Now, maybe you’re thinking $75 is not such a bad deal for one post? And besides, you’re not with Federated Media, and you’re not big enough to command the rates that some of the bloggers who are represented by Federated Media can claim. This may be true, but remember, when you do a sponsored post, you are not working as a freelance writer — the $75 does not just cover your writing labor. It is the price that is attached to the eyeballs who will be reading the piece on your site. And if those eyeballs get tired of looking at sponsored content, how are you ever going to get to the point where you can command more money?

4. If you must do a sponsored post, broker the deal yourself.

The most egregious thing about the rash of content campaigns, though, is the amount of money that bloggers are leaving on the table by letting other people set up these deals for them. If you want to do a content campaign, sell it yourself and take home all of the profit. Think about what kinds of products come up organically in your blog, make a list, and then go pitch some independent businesses for these deals. Most small business owners are easier to convince on this kind of stuff because they’re looking for new ways to promote, and they often cannot afford what a placement through a big ad network would cost them. If you can come up with a good pitch, send them over a professional looking media kit, and show them how well-targeted your blog is for their product, they will sign up. You might have to email or call a few places before somebody signs up, but you’ll take home so much more money in the end that it will be worth it. Plus, you’ll get experience that you cannot get any other way.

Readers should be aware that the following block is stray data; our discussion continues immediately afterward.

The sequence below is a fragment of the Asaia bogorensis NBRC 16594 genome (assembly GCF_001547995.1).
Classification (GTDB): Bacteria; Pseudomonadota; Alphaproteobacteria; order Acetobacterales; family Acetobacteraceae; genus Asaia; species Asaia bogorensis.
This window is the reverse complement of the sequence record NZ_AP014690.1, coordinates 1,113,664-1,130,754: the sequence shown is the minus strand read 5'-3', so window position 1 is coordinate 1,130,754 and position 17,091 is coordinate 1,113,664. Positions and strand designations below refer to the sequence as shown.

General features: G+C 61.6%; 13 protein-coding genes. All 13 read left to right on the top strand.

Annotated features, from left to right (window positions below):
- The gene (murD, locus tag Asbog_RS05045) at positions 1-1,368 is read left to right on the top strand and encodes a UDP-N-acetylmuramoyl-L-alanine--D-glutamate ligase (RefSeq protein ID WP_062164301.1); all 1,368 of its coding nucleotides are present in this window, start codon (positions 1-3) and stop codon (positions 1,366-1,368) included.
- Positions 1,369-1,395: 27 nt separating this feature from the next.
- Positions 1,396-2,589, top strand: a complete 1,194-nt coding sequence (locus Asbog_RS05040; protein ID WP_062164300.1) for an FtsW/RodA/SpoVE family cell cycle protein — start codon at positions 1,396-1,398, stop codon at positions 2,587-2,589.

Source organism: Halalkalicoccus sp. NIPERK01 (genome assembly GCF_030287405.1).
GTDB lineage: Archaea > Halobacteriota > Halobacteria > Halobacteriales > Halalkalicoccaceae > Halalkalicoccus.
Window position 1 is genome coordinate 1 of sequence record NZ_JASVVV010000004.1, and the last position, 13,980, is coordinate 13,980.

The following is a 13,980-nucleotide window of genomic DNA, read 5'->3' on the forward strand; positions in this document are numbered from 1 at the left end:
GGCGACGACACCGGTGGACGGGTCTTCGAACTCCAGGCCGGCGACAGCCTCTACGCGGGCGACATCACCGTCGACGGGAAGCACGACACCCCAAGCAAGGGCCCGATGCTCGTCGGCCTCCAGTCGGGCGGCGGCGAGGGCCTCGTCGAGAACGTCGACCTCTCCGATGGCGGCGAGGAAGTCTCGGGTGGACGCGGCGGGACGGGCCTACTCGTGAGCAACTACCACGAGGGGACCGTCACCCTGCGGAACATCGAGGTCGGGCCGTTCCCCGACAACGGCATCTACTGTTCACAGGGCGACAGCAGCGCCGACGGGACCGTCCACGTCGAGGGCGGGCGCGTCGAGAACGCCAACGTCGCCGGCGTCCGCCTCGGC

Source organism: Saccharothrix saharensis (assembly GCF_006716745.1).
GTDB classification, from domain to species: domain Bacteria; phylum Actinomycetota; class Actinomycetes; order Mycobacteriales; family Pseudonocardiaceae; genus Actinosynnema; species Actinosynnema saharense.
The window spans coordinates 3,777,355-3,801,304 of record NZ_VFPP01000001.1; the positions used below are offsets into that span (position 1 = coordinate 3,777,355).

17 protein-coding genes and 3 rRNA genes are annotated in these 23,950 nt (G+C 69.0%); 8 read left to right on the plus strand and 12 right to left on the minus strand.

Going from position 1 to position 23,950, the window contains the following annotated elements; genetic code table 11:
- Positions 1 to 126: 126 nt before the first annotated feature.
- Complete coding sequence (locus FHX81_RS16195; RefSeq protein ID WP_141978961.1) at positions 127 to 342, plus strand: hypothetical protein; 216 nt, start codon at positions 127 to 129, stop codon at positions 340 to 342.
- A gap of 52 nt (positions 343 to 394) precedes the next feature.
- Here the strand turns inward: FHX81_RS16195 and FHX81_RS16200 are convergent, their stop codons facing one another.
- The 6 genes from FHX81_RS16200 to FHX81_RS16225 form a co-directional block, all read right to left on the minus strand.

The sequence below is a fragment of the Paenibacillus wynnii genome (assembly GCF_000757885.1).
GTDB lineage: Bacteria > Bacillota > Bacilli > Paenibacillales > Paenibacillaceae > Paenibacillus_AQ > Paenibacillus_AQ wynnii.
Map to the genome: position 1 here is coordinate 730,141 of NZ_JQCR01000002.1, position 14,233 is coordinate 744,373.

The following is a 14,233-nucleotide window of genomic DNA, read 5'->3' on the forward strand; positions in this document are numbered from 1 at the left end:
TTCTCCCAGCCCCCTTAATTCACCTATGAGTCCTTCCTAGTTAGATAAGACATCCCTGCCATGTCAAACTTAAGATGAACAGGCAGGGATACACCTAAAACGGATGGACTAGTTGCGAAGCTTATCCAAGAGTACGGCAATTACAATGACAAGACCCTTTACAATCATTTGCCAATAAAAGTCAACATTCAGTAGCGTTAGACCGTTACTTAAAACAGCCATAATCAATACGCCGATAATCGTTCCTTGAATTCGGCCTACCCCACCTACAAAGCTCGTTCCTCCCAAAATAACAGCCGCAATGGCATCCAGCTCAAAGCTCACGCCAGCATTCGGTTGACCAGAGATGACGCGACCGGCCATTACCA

Comments (2)

  1. Feb 8, 2011

    I think #4 is an oversimplification. There are deals that can be brokered by an ad network that most of us do not have the clout to negotiate as individuals. That’s not “leaving money on the table,” that’s “getting money otherwise unavailable.” Plus I’m a big believer in paying people to do the crap I’d rather not deal with, and to me, this falls squarely in that category. I don’t want to broker this stuff. It’s well worth it to me to have someone else handle it.

    Hell, I could do my own taxes, too. It’d save me money. But 1) I’m not as good at it as my accountant and 2) my time is worth more to me than saving a few bucks but being aggravated and out hours. I mean, to each their own, obviously.

    My point is only that I don’t think it’s as simple as “go get the deal yourself.”

  2. Feb 8, 2011

    There are probably some deals that people can’t get on their own, true — I don’t see Microsoft negotiating a deal with a smaller blogger on their own, for example. But if you’re just talking about how to make the most money, I maintain that you can make more money by brokering your own deals with small businesses. I know because I did it myself for twice as much (or more) as I would have gotten from a content deal through an ad network (even a premium ad network). And we are talking about thousands of dollars here, that’s the only reason I’m saying to try it yourself.